Tinnitus is very common. About one in ten adults experience tinnitus.
It is not a disease or illness. It is a symptom generated by the hearing
system in your brain.
What causes tinnitus?
The causes of tinnitus are still not fully known. Here we list some issues
that we do know that it can be linked with.
People often lose some of their hearing as they get older due to “wear and tear” in the inner ear. Tinnitus could be your brain's attempt to fill in the gaps of the sounds you can no longer here. Tinnitus can also be more noticeable, as it is no longer masked by other environmental sounds.
Stress and anxiety
Tinnitus can be more noticeable if you are anxious or stressed.
Exposure to loud noise
The inner ear can be damaged by exposure to loud noise, which can lead to hearing loss and tinnitus.
Ear infections, colds, and the flu can cause muffled hearing and tinnitus. The tinnitus will normally be temporary, but it is important to see your doctor who can treat any infection.
Other medical conditions
Tinnitus can occasionally be associated with other medical conditions. It is a good idea to get a medical opinion about your tinnitus in order to rule out these conditions.
Head and neck injury
Be sure to consult your doctor if you have tinnitus following a head or neck injury.
Tinnitus is a potential side effect of some medications. It is a fairly common side effect, and you should not stop taking any medicine without first discussing it with your doctor.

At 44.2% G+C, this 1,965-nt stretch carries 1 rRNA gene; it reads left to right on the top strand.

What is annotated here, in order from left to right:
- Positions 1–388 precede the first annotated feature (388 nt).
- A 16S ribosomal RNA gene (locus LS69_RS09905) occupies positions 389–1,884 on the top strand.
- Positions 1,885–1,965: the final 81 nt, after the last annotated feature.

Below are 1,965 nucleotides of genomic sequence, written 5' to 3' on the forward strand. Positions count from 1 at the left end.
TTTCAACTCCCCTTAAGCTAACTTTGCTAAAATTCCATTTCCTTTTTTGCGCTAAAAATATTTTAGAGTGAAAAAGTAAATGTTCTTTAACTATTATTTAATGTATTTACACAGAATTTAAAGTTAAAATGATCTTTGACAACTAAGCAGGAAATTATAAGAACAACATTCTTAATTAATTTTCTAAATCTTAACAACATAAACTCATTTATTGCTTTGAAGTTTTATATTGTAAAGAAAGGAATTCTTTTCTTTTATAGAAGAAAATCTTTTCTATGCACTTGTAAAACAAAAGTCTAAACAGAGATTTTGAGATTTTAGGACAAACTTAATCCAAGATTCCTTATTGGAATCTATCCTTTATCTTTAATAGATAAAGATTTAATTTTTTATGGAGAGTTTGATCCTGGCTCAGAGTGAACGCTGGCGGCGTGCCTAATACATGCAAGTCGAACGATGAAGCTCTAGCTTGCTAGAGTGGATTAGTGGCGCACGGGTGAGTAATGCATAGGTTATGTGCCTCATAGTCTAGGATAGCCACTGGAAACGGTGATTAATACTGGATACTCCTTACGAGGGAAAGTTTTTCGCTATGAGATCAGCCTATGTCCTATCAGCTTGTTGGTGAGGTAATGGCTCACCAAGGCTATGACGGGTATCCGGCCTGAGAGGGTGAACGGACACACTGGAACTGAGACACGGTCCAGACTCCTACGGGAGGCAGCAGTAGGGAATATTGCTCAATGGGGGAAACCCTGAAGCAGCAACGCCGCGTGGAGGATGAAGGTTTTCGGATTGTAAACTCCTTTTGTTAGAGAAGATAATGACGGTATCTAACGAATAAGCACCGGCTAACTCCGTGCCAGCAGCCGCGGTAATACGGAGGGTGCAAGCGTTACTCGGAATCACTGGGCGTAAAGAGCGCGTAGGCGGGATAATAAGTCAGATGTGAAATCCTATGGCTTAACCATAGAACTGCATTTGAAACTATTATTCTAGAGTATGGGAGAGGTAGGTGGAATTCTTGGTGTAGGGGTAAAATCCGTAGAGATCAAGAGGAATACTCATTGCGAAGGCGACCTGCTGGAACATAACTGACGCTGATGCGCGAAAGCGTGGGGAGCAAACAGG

Did you know?
Some people with tinnitus experience sensitivity to certain sounds, or sound in general. This is called hyperacusis. It too is a symptom, not a disease or illness, and it can be overcome. Sometimes people experience an intense emotional reaction to hearing someone chewing, sneezing, clearing their throat etc. This is called misophonia.
What we know from research
Over time, the noises disappear or at least reduce to a bearable level for most people. This is because the brain loses interest and stops checking the signal. This process is called habituation. The length of time this takes varies from person to person – but it does happen. There are techniques available to make tinnitus more manageable. Read more about these techniques in our Tinnitus First Aid Kit here.
Read more about tinnitus
There are many sites offering miracle cures and treatments for tinnitus – most of these will leave you disappointed and considerably poorer. And you will probably come across forums where people’s stories are quite scary and downbeat. What you have to remember is people rarely come back to post when they are out of the crisis. We’d encourage you to focus on positive and reliable sources for ideas and help – such as the ones listed here.
The websites listed below are sources of credible, evidence-based information. Many of the organisations also offer help via email or telephone.